It’s said that if you tie a baby elephant to an object and later, leave the rope on the elephant and remove the obstacle it was tied to, the elephant will stay in place, believing it’s still stuck. An electric fence works on a similar psychological premise. Once your horse experiences a shock from the fence, it will learn not to touch it again for fear of receiving another shock. These shocks aren’t dangerous though; they won’t harm your horse, and they offer a great deterrent, even if they are uncomfortable for your horse to experience.

The problem with electric fencing is that it’s all one system, so if something damages the system, none of it will work. Also, you’ll need a professional to install electric fencing, unlike wooden or PVC fencing, which you can easily do yourself. In general, electric fencing combines well with other types of fencing.

Pros
  • Provides a physical and psychological barrier
  • Combines well with other fencing
Cons
  • Requires professional installation
  • Damage anywhere incapacitates the whole system

4. Pipe Fencing

horse pipe fencing
Image Credit: Pixabay

Pipe fencing is a bit industrial in appearance, but it’s incredibly strong and offers top-notch durability. On the downside, it’s so strong that it has no give. If your horse runs into steel pipe fencing, it could sustain serious damage. Thankfully, this fencing tends to be pretty visible, so this shouldn’t be much of a problem. However, pipe fencing has a rather costly install and purchase price, so it’s certainly not the most economical option. Unfortunately, it’s also rather difficult to install, which is why the installation is so costly, and this may prevent you from installing pipe fencing yourself.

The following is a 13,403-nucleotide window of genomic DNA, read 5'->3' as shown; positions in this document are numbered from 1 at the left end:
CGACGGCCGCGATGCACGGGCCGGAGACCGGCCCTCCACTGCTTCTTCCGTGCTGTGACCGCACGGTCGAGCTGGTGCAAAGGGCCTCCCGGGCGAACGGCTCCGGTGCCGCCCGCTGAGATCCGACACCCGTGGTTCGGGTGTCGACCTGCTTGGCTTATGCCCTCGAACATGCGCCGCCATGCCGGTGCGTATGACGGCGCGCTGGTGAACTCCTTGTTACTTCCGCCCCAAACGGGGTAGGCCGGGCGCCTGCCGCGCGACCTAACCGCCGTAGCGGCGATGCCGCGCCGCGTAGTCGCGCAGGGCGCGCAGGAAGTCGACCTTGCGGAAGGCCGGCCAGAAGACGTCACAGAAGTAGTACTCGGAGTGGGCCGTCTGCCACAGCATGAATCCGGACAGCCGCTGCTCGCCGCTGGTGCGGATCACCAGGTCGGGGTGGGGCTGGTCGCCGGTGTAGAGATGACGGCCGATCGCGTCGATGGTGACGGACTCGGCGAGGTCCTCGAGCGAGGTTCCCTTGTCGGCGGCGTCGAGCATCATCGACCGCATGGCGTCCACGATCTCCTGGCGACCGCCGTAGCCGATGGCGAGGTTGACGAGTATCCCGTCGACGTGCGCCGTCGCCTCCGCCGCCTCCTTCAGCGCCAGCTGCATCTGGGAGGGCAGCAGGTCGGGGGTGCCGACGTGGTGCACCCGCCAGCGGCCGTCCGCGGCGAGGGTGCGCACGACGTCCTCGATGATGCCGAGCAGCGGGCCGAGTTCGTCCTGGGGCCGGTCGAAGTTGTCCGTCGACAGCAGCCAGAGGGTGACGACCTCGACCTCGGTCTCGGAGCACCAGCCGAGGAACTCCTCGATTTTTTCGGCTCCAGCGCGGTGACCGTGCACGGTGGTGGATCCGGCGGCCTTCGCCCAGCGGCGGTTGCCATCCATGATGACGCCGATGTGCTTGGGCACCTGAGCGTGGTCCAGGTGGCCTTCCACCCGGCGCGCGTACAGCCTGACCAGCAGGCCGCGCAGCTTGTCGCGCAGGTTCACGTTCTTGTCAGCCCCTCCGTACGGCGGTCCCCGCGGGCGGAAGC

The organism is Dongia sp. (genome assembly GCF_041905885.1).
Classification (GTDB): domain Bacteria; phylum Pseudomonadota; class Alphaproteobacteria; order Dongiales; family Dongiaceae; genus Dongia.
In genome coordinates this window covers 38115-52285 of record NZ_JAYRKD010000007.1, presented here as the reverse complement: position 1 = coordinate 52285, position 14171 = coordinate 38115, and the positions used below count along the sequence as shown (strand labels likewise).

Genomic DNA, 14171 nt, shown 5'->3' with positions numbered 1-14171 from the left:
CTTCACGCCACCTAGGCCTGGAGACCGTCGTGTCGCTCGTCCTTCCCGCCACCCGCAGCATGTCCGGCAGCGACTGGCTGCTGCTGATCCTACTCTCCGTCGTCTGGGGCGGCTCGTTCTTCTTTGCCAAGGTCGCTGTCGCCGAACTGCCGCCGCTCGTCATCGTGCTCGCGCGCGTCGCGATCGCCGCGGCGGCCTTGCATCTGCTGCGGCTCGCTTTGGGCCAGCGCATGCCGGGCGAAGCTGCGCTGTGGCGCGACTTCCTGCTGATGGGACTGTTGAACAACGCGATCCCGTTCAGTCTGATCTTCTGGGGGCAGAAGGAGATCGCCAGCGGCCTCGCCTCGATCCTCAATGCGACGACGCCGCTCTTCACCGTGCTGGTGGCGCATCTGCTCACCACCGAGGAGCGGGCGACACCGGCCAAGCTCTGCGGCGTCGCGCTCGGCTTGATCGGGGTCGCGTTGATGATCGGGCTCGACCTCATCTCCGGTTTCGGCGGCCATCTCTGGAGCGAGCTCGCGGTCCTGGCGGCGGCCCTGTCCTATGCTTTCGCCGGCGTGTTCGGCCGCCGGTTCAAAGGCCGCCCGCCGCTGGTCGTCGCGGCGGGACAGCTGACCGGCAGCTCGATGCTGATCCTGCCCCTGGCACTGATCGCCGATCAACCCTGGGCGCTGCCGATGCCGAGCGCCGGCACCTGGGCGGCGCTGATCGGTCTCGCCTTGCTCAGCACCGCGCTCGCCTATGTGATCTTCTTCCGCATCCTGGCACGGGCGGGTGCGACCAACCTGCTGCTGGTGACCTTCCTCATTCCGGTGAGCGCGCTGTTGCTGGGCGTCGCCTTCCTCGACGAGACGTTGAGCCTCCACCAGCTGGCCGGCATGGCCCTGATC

Pros
  • High-strength and great durability
  • Great visibility
Cons
  • Has no give—could cause injury
  • Can be difficult and costly to install

5. Wire Fencing

wire fencing
Image Credit: Pixabay

Wire fencing is one of the cheapest types of fencing that is adequate for horses. It’s also very easy to install, making it even more affordable for most people. Granted, it’s one of the weaker fencing methods, and horses will often lean on wire fencing and cause it to lose shape. Additionally, wire fencing has some of the worst visibility of any fencing on our list, and if your horse runs into it at full speed, it could spell disaster. For these reasons, wire fencing is often combined with PVC or wood fencing to provide more visibility, and with electric fencing to prevent horses from leaning on it.

Pros
  • Inexpensive
  • Easy to install
Cons
  • Poor visibility
  • Not the strongest fencing

6. V-Mesh Fencing

v mesh fencing
Image Credit: Pixabay